About the Author
Kwang Jeon received his Ph.D. in cell physiology at King’s College, University of London, UK, in 1964 and taught at SUNY Buffalo and University of Tennessee. His research was concerned with the biogenesis and function of cell components in two major areas: Integration of intracellular symbionts into host cells leading to the acquisition of new cell components and cell variation; Membrane-protein recycling during endo- and exocytosis.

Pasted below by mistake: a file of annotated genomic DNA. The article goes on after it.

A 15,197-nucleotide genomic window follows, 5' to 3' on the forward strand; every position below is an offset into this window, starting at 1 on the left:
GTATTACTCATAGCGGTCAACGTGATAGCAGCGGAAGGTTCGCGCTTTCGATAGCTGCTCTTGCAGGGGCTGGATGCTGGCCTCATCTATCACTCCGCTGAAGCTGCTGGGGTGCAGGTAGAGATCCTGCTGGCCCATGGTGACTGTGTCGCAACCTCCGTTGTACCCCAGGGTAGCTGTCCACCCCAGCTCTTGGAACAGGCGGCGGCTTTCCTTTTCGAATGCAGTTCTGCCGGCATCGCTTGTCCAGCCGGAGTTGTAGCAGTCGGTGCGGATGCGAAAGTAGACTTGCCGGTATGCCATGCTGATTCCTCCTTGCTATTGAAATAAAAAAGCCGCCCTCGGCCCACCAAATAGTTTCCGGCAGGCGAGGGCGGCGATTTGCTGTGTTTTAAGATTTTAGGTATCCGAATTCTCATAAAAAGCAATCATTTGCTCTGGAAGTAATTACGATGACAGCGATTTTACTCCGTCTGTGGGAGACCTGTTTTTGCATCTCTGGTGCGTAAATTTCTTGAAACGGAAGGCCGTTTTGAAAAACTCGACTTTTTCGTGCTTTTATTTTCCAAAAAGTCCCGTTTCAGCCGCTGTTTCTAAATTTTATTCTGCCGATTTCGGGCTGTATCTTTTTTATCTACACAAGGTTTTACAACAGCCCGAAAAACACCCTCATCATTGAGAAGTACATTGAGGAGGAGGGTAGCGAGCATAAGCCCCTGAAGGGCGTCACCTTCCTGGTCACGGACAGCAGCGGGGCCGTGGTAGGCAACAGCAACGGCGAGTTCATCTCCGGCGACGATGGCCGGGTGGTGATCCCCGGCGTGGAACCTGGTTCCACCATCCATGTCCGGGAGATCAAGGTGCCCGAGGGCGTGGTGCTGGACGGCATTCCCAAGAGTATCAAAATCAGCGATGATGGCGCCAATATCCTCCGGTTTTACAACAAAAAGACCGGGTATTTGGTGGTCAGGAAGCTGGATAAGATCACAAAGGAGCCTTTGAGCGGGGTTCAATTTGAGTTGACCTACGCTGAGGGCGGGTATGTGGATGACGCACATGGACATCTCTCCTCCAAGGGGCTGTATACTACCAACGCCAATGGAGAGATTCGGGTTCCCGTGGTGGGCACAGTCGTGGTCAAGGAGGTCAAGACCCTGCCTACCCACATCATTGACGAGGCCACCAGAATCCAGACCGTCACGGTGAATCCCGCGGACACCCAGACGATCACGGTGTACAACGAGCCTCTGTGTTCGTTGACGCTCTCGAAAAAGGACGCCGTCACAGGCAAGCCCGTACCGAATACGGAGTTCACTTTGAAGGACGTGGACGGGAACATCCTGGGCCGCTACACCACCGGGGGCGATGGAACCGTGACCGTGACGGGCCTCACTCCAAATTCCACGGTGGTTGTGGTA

This Cengage Technology Edition is the result of an innovative and collaborative development process. The textbook retains the hallmark approach of this respected text, whilst presenting the content in a print and digital hybrid that has been tailored to meet the rapidly developing demands of today’s lecturers and students. This blended solution offers a streamlined textbook for greater accessibility and convenience, complemented by a bolstered online presence, for a truly multi-faceted learning experience. Skoog and West’s Fundamentals of Analytical Chemistry provides a thorough background in the chemical principles that are particularly important to analytical chemistry. Students using this book will develop an appreciation for the difficult task of judging the accuracy and precision of experimental data and to show how these judgements can be sharpened by applying statistical methods to analytical data. The book introduces a broad range of modern and classic techniques that are useful in analytical chemistry; as well as giving students the skills necessary for both obtaining data in the laboratory and solving quantitative analytical problems.